Super Rugby Aotearoa finale in doubt after New Zealand's COVID transmission

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Sundays scheduled match between the Blues and Crusaders, the newly-crowned champions, has been canceled because Auckland will be at lockdown Level 3 under which major sports events are prohibited.

New Zealand announced on Tuesday that it was shutting down Auckland after four new cases of COVID-19 were discovered, following which the Blues had said Sunday's game could take place only if restrictions were eased.

The Otago Highlanders are due to host the Wellington Hurricanes in Dunedin on Saturday.

Sunday's season-ending game between the Blues and Crusaders at Auckland's 50,000-capacity Eden Park stadium was "officially off", a statement said, after New Zealand extended its lockdown of the city.

As the Highlanders v Hurricanes match on Saturday will be played under Covid Alert Level 2 restrictions, it will, unfortunately, be in an empty stadium.

The State of Union series will resemble the rugby league's State of Origin, while the Super Eight Series will be a four-week tournament involving the top two teams from the Australian, New Zealand, and South African and a team from Japan and South America.

The Christchurch-based Crusaders clinched the title with a round to spare when they beat the Dunedin-based Highlanders last weekend.

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A long journey that started three seasons ago in the Championship. "He's a great coach who works really well". Mr Phillips added: "It's a tough game, but they say dreaming is for free and I'm sure we can do it".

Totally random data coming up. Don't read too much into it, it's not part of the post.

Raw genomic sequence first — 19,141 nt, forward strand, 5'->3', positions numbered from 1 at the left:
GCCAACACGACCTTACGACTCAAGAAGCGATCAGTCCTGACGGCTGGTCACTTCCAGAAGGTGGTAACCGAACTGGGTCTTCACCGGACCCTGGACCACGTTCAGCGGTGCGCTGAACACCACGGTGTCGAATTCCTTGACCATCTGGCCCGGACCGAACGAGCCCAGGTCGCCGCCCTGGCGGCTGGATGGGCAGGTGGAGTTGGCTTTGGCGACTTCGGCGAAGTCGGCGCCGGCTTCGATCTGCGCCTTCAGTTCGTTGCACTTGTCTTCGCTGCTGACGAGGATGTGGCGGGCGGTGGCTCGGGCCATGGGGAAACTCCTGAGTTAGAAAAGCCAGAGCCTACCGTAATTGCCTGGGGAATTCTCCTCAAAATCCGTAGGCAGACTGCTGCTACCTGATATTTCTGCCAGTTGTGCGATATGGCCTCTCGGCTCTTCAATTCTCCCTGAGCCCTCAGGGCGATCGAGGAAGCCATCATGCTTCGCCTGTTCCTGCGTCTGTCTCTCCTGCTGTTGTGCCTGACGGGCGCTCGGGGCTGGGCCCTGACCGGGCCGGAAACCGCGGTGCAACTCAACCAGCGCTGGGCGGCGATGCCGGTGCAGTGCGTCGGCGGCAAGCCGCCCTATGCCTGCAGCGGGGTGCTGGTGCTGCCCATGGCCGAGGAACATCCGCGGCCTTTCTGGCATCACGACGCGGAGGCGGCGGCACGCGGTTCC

It is believed cancelling the game will also cost the Blues and New Zealand Rugby up to $1 million in lost revenue, as the Herald understands the 43,236 tickets sold for Sunday's match generates gate takings between $800,000 and $1 million, with net profit thought to be around the $450,000 to $500,000 range.

It brings a sobering close to New Zealand's Super Rugby Aotearoa, a domestic stand-in for the cancelled global Super Rugby competition, which had been a rare instance of sport played in front of full houses during the pandemic.

"But we just have to wait until we get the decision from the government on Friday".

The Blues will be in touch with all ticket holders directly in the coming days.

Its vision includes options for either a domestic Super Rugby competition, as is being played now due to the coronavirus pandemic, or a trans-Tasman one from 2021.

"We know that porting broadcast rights have seen some challenging times in both Australia and in other markets around the world", Clarke said. The decision whether to extend the restrictions after Friday will be taken upon a review.

Lendrum said it was too early to determine whether those matches can go ahead.

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